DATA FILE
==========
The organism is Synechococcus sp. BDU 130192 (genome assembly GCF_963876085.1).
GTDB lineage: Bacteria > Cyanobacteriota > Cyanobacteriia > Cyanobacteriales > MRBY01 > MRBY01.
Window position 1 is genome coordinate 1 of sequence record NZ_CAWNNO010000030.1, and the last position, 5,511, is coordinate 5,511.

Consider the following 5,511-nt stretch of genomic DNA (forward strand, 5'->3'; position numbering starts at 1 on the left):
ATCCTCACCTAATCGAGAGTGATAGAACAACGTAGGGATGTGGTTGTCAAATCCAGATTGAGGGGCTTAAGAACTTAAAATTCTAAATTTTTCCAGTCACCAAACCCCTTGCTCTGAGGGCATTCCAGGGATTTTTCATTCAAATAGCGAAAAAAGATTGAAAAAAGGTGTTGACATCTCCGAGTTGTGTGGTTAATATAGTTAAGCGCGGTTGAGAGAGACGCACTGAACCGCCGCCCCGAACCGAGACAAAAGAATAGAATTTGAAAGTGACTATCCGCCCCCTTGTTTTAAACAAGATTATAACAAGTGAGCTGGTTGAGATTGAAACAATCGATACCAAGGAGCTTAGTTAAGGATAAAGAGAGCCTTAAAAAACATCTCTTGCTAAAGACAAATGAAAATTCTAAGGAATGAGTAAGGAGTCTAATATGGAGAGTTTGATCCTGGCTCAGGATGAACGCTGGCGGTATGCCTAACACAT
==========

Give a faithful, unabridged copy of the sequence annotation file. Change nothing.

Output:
The organism is Synechococcus sp. BDU 130192 (genome assembly GCF_963876085.1).
GTDB lineage: Bacteria > Cyanobacteriota > Cyanobacteriia > Cyanobacteriales > MRBY01 > MRBY01.
Window position 1 is genome coordinate 1 of sequence record NZ_CAWNNO010000030.1, and the last position, 5,511, is coordinate 5,511.

Consider the following 5,511-nt stretch of genomic DNA (forward strand, 5'->3'; position numbering starts at 1 on the left):
ATCCTCACCTAATCGAGAGTGATAGAACAACGTAGGGATGTGGTTGTCAAATCCAGATTGAGGGGCTTAAGAACTTAAAATTCTAAATTTTTCCAGTCACCAAACCCCTTGCTCTGAGGGCATTCCAGGGATTTTTCATTCAAATAGCGAAAAAAGATTGAAAAAAGGTGTTGACATCTCCGAGTTGTGTGGTTAATATAGTTAAGCGCGGTTGAGAGAGACGCACTGAACCGCCGCCCCGAACCGAGACAAAAGAATAGAATTTGAAAGTGACTATCCGCCCCCTTGTTTTAAACAAGATTATAACAAGTGAGCTGGTTGAGATTGAAACAATCGATACCAAGGAGCTTAGTTAAGGATAAAGAGAGCCTTAAAAAACATCTCTTGCTAAAGACAAATGAAAATTCTAAGGAATGAGTAAGGAGTCTAATATGGAGAGTTTGATCCTGGCTCAGGATGAACGCTGGCGGTATGCCTAACACAT